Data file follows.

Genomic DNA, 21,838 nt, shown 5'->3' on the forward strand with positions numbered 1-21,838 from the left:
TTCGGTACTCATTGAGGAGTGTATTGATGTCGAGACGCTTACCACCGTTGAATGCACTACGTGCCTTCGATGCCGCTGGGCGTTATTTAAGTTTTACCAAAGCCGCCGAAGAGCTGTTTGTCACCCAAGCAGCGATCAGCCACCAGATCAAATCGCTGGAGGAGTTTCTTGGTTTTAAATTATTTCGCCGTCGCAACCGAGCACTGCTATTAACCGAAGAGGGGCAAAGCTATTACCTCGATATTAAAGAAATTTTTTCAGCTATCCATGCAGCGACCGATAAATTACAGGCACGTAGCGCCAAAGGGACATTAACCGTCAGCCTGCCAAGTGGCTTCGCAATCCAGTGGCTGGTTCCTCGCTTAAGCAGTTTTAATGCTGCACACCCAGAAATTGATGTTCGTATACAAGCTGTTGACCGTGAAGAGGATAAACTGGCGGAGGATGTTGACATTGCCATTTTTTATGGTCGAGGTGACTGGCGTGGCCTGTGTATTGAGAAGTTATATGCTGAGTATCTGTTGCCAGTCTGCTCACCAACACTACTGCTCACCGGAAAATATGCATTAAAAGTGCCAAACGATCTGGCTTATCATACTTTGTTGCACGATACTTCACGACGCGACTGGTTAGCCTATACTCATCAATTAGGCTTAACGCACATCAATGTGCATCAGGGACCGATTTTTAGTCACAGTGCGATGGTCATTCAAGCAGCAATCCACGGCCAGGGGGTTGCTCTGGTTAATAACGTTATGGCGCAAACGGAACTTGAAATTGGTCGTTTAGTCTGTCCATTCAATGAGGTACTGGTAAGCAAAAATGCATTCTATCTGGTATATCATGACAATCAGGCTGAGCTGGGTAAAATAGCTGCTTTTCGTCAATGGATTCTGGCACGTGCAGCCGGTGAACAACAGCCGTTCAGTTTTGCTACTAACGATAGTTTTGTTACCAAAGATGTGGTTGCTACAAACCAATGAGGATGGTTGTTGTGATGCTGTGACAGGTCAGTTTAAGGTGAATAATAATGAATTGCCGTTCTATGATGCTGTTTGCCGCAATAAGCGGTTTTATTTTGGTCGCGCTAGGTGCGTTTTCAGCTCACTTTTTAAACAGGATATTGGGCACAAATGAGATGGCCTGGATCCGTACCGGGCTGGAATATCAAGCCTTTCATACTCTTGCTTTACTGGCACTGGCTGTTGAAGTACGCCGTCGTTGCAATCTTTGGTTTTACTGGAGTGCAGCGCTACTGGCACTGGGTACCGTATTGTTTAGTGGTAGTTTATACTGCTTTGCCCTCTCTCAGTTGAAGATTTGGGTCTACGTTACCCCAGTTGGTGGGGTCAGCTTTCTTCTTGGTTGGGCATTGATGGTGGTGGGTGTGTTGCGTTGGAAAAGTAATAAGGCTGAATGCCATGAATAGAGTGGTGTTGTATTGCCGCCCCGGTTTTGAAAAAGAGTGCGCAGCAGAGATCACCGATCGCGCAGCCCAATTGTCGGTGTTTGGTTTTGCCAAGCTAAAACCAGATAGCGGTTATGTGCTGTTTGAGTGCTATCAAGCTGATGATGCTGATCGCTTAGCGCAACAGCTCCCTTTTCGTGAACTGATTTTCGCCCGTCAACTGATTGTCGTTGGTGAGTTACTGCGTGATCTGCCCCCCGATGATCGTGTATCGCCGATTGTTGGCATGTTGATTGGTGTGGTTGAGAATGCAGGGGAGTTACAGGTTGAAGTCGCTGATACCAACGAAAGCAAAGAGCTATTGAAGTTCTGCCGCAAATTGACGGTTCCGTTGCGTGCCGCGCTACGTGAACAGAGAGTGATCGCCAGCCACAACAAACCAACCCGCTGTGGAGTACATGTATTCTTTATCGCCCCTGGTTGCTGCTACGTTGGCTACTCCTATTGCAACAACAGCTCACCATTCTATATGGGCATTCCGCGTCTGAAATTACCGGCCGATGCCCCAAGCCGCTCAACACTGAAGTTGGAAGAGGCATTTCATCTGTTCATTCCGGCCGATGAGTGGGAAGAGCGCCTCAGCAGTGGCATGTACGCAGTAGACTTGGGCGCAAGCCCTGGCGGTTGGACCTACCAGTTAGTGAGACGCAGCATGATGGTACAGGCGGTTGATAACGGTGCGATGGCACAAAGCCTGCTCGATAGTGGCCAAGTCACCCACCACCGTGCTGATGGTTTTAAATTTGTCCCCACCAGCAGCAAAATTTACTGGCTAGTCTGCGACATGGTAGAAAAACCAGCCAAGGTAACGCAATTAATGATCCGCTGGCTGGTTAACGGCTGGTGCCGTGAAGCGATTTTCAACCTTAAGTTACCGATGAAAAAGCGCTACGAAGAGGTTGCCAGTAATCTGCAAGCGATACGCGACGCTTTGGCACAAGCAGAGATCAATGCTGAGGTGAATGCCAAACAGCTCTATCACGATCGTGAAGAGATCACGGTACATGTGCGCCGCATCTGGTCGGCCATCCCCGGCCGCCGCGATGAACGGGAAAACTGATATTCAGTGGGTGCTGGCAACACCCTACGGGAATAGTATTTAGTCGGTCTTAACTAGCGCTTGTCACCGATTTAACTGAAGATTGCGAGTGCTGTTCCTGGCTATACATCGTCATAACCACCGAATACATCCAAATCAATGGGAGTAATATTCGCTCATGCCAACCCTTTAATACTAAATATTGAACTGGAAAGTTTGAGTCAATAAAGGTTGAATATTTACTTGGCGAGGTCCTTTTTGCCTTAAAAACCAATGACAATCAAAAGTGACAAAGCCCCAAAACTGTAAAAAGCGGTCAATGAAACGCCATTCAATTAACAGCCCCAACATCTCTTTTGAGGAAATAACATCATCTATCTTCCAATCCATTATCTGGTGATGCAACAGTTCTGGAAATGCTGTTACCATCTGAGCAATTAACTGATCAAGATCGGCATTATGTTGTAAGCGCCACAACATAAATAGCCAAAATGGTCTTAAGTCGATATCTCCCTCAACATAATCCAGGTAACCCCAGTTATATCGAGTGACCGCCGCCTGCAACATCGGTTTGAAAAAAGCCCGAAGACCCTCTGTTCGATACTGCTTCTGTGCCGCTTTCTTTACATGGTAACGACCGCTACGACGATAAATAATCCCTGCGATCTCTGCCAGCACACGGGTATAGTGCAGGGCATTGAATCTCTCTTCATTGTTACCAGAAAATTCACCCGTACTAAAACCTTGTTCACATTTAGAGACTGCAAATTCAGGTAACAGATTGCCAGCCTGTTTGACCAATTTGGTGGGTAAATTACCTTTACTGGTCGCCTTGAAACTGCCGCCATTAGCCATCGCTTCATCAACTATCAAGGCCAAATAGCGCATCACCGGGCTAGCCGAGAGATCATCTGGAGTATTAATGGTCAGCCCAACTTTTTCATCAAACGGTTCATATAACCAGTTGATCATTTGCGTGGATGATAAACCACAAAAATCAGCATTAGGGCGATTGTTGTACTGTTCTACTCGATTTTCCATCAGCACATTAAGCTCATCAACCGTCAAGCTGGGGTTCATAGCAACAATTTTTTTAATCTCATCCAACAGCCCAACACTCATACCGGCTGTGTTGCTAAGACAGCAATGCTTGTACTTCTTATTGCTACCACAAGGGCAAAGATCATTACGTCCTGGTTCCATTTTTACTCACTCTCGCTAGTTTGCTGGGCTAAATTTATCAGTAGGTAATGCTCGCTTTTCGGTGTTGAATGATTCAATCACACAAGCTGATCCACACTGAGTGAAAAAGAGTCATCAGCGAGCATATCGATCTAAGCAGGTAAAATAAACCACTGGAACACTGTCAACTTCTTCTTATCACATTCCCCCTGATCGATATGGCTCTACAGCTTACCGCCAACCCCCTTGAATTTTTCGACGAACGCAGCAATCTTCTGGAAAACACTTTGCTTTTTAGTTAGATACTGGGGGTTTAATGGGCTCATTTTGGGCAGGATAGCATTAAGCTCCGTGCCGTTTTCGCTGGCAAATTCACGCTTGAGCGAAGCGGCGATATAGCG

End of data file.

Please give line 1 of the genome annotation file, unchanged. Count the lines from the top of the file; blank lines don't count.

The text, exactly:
Genomic DNA, 21,838 nt, shown 5'->3' on the forward strand with positions numbered 1-21,838 from the left: